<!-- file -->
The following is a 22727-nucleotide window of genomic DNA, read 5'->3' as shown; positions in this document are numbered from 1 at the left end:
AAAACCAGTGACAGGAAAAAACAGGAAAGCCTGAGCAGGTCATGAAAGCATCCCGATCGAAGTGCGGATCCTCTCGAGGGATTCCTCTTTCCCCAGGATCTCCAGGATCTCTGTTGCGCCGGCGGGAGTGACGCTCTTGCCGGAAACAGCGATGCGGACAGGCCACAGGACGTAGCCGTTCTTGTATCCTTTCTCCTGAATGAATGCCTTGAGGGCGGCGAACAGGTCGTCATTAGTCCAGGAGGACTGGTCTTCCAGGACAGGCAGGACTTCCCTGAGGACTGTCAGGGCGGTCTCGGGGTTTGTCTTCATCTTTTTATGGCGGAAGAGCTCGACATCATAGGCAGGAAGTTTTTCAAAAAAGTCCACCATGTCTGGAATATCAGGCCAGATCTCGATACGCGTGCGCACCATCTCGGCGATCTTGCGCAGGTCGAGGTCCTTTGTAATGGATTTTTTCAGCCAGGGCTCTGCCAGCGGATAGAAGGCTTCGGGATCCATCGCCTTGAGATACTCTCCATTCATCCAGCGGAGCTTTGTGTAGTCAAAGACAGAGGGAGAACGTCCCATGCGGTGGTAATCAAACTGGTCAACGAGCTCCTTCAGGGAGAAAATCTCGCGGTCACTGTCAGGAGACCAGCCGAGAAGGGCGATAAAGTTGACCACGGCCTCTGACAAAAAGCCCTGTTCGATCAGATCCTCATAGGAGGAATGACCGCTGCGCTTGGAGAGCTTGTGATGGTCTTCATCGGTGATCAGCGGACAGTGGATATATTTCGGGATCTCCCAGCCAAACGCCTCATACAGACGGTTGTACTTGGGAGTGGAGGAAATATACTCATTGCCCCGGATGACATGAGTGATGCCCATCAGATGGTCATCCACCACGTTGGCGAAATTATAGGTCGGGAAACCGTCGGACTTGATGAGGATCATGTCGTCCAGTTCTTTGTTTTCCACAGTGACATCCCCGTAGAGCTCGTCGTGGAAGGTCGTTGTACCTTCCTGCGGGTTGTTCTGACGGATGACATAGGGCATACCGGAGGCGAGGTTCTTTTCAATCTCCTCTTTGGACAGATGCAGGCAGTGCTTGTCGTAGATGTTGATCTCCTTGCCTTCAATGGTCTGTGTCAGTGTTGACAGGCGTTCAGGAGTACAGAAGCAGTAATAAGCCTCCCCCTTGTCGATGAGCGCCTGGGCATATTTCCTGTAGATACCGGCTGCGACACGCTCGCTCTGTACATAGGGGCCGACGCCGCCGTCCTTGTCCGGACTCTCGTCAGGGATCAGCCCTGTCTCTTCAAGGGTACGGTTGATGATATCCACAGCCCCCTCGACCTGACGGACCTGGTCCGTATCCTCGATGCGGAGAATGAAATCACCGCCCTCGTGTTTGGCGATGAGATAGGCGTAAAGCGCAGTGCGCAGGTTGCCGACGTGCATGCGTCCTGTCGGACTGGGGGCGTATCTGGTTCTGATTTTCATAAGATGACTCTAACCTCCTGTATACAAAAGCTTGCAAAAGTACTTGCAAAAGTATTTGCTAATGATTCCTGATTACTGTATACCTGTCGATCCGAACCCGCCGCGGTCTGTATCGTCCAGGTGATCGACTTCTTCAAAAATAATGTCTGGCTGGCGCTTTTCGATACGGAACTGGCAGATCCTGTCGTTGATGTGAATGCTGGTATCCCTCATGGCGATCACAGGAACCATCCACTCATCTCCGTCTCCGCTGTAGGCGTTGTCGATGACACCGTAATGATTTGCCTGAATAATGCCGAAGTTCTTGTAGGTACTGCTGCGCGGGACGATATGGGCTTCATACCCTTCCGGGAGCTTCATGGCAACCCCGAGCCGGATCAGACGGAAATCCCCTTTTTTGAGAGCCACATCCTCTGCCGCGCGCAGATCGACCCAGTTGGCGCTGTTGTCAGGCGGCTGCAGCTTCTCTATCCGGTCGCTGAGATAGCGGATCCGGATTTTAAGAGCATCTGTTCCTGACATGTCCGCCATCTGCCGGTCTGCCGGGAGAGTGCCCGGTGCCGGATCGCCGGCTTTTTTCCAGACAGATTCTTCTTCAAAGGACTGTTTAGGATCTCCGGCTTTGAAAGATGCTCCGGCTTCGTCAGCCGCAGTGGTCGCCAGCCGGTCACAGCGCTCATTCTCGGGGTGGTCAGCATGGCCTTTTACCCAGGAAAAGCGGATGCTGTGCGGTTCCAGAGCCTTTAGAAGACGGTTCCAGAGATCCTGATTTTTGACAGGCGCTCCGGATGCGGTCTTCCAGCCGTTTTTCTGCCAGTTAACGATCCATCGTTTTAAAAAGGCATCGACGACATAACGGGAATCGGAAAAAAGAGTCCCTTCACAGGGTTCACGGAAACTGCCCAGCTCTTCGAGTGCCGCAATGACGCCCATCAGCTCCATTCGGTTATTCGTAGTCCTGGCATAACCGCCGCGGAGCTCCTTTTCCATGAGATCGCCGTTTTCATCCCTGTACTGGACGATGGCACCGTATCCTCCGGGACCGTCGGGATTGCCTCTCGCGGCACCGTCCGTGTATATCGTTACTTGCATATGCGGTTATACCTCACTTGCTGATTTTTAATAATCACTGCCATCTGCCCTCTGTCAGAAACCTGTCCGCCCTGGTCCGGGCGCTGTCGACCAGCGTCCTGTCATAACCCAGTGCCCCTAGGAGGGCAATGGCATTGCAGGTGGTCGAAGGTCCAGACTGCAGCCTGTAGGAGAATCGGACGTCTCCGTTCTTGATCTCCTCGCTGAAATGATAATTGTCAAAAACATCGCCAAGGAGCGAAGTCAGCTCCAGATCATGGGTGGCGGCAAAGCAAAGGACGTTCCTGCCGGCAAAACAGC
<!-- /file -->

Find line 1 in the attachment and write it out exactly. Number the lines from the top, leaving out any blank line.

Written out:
The following is a 22727-nucleotide window of genomic DNA, read 5'->3' as shown; positions in this document are numbered from 1 at the left end: